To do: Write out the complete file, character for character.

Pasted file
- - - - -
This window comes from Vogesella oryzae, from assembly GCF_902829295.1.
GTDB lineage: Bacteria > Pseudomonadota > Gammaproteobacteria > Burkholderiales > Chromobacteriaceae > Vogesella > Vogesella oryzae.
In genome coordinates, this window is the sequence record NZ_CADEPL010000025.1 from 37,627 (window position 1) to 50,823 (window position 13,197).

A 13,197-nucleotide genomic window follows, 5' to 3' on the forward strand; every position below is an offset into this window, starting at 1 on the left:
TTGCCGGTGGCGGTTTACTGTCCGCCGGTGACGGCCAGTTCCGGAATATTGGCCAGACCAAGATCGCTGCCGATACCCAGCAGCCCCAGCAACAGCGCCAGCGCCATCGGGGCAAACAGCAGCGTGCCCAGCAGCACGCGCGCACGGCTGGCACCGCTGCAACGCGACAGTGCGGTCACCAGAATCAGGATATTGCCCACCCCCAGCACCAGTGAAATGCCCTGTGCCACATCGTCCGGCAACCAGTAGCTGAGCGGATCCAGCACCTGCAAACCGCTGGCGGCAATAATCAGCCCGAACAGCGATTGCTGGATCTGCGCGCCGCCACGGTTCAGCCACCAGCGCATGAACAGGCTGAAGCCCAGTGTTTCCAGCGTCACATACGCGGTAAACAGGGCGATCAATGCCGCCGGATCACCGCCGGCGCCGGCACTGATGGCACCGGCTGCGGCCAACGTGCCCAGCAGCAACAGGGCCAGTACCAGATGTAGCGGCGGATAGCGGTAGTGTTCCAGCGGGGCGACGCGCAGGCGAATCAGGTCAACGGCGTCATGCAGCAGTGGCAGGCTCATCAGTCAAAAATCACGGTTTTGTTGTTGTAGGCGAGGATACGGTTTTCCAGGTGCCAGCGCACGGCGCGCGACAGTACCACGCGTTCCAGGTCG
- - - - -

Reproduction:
This window comes from Vogesella oryzae, from assembly GCF_902829295.1.
GTDB lineage: Bacteria > Pseudomonadota > Gammaproteobacteria > Burkholderiales > Chromobacteriaceae > Vogesella > Vogesella oryzae.
In genome coordinates, this window is the sequence record NZ_CADEPL010000025.1 from 37,627 (window position 1) to 50,823 (window position 13,197).

A 13,197-nucleotide genomic window follows, 5' to 3' on the forward strand; every position below is an offset into this window, starting at 1 on the left:
TTGCCGGTGGCGGTTTACTGTCCGCCGGTGACGGCCAGTTCCGGAATATTGGCCAGACCAAGATCGCTGCCGATACCCAGCAGCCCCAGCAACAGCGCCAGCGCCATCGGGGCAAACAGCAGCGTGCCCAGCAGCACGCGCGCACGGCTGGCACCGCTGCAACGCGACAGTGCGGTCACCAGAATCAGGATATTGCCCACCCCCAGCACCAGTGAAATGCCCTGTGCCACATCGTCCGGCAACCAGTAGCTGAGCGGATCCAGCACCTGCAAACCGCTGGCGGCAATAATCAGCCCGAACAGCGATTGCTGGATCTGCGCGCCGCCACGGTTCAGCCACCAGCGCATGAACAGGCTGAAGCCCAGTGTTTCCAGCGTCACATACGCGGTAAACAGGGCGATCAATGCCGCCGGATCACCGCCGGCGCCGGCACTGATGGCACCGGCTGCGGCCAACGTGCCCAGCAGCAACAGGGCCAGTACCAGATGTAGCGGCGGATAGCGGTAGTGTTCCAGCGGGGCGACGCGCAGGCGAATCAGGTCAACGGCGTCATGCAGCAGTGGCAGGCTCATCAGTCAAAAATCACGGTTTTGTTGTTGTAGGCGAGGATACGGTTTTCCAGGTGCCAGCGCACGGCGCGCGACAGTACCACGCGTTCCAGGTCG